Giving Up Procrastination For Lent

Drowning man

I was going to do something for Lent, but never got around to deciding what.

I don’t want to “give up” anything; I want to add something.

I want a new challenge, a new activity, a new project.

I did the digital declutter in January and started a book club in February, now I really need something for March.

I could (re)commit to Edna’s O (my new reference book about endorphins, dopamine, norepinephrine, anandamide, serotonin and oxytocin) and say: FIRST DRAFT: By Easter I’ll have a first draft.

I could do that, but it doesn’t meet one of my Project-Driven Life criteria for a new project. It doesn’t check the “excitement” box.  And it really needs to. Or else I’m not going to be happy.

At the same time, I also realize that happiness isn’t a requirement for a worthwhile and enriching project.

I realize too that happiness requires struggle. (I wholly subscribe to that Stoic tenant. I do.)

But, I also need stim every day, even painful stim, if necessary. I want to feel as amped doing my work, as I will for having done it.

And truthfully?  This research really does excite me —once I’m in hip deep. So why all this sissy toe-dangling at the beginning? All this reluctance to get wet?

Once I’m in I know I’ll be fine, happy as a clam in fact. But it’s the anticipation of that head-hitting-the-water dive into the deep end every day that stops me, that fuels my procrastination. That’s the real struggle, not the actual work.

So I resist. But not for the next 6 weeks. No!  For the next 6 weeks I’m going to slay the resistance monster, make it numero uno on my To-Do List every day.

Might also be a good time to re-read The War of Art, and find an accountability partner.

Any takers?

Day 23: Hitting the Wall

There’s been a marked drop-off in class attendance the past few days.  I think people are starting to hit the yoga wall.  It’s hard keeping up a daily practice.  I know.  I really do.  There have been days this month that, if I weren’t the teacher, I would have slept in, or kept the afternoon work momentum going without breaking to go to class.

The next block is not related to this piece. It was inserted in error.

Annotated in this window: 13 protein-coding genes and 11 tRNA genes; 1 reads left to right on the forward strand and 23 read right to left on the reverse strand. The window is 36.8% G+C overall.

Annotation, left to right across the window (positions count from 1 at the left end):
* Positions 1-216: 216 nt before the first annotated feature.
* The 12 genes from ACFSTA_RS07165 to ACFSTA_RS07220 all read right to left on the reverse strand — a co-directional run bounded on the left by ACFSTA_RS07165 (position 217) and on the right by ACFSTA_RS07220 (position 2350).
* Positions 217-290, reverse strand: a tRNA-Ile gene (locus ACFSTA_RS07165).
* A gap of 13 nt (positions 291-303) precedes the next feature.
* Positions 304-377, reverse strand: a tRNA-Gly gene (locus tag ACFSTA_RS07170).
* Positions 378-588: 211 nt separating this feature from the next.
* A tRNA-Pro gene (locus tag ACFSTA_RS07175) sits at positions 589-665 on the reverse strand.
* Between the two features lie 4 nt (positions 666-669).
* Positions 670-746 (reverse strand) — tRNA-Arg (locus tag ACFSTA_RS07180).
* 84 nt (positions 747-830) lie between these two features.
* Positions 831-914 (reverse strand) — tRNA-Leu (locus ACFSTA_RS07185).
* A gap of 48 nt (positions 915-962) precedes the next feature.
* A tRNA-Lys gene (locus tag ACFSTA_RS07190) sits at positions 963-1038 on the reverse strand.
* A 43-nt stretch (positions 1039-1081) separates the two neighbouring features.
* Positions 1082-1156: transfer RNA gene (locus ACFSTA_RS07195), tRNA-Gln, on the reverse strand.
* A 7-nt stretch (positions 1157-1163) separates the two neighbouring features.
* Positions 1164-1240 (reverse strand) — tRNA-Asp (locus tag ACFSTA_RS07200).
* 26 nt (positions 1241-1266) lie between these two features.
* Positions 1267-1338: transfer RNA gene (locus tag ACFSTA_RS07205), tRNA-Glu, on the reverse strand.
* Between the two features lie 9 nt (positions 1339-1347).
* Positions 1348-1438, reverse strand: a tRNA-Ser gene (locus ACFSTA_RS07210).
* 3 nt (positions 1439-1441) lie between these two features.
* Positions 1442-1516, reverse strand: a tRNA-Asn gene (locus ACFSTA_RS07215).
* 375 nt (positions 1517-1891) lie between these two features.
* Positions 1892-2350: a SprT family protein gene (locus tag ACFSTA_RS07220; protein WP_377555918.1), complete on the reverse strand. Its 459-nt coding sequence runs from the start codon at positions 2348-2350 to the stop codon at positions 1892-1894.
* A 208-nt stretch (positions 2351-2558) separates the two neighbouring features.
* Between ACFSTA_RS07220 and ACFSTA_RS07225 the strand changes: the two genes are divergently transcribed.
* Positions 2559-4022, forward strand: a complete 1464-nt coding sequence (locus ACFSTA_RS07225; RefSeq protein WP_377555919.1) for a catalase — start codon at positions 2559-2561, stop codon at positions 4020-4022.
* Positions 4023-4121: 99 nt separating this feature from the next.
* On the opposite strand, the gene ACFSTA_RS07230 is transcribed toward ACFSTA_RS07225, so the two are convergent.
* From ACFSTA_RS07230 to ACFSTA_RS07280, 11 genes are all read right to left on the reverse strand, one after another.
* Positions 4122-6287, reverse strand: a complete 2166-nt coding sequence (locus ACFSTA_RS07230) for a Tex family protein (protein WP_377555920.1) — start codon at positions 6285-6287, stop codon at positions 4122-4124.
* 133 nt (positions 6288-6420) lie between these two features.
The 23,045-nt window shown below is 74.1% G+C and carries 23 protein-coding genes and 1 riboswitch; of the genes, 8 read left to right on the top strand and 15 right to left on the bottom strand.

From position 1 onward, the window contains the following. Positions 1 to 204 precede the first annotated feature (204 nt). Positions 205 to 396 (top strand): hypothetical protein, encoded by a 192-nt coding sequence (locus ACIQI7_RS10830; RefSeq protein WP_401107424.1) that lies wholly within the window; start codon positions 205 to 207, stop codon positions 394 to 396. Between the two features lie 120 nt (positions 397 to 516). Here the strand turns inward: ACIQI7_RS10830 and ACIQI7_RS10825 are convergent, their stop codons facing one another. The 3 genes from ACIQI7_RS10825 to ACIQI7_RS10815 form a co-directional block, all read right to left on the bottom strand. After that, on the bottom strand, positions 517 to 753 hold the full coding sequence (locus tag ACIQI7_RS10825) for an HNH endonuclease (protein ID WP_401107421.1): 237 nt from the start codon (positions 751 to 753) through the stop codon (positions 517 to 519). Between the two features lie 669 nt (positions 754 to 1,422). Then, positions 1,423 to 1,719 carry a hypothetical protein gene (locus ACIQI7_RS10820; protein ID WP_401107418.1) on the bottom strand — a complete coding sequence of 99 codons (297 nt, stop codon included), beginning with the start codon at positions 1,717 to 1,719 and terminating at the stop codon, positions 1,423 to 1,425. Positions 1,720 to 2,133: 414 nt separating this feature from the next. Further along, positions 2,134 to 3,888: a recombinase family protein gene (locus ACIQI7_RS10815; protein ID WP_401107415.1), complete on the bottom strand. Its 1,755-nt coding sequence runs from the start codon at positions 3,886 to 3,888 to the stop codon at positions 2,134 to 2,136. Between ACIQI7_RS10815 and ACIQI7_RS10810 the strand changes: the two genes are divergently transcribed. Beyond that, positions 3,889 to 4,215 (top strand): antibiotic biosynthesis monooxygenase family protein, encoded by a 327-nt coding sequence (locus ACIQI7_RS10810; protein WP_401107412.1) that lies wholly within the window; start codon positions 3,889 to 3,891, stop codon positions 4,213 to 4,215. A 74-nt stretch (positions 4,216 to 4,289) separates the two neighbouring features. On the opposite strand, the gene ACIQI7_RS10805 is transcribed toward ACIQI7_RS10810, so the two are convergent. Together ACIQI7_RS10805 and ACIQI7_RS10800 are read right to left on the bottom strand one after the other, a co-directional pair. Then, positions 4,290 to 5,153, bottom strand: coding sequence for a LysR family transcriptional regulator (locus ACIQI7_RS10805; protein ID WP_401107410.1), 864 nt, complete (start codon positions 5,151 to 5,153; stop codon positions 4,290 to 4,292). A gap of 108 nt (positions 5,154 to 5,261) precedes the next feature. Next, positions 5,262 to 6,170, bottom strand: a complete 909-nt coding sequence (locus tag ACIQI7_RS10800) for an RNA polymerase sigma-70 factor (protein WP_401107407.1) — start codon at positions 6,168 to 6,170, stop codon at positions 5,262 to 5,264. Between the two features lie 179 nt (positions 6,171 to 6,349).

In my interview with Jes yesterday, I knew what she was talking about when she said,

“I know of the benefits and rewards that yoga brings me, yet I will sacrifice my practice for other commitments.  Unfortunately, that is still something I am trying to change today.”

Isn’t it ironic that the thing that will save you is the first thing you throw overboard when you’re drowning?

Here’s my theory for why we do that.

In a way, we’re afraid to feel good.  If we find our way out of the quagmire of stress and unhappiness, who will we be? How will we have to act?  Who will we be able to relate to?  Who will understand this new us?

Everyone “gets it” about stress and frustration and anger and irritation. When we are these things, we fit in perfectly.  But if we start to change, to mellow out, to take things as they come, to sweeten our relationships, to drop our defenses once in awhile, we risk becoming something else, somebody else, someone our friends and spouses and kids don’t know anymore–even if this new us is a much better version.

So instead of going to yoga, or meditating, or going for a run, or doing something that will feed our souls,  we stay and do a bit more work, or go out to the bar and have a drink, or believe that we’d be happier if we got one more load of  wash done.

I think the answer is to keep remembering that we always, always, always have a choice.

We choose to troll on Facebook for hours, or obsessively check email, or play video games or otherwise numb-out.  But what if, every so often, in the midst of our self-sabotaging behaviors we just stopped and admitted what we are doing:

I am choosing to play on Facebook right now.

I am avoiding my practice because I am afraid of changing.

If we called ourselves on our shit more often, we would go a long way towards finally getting to know who we are, and how we really roll.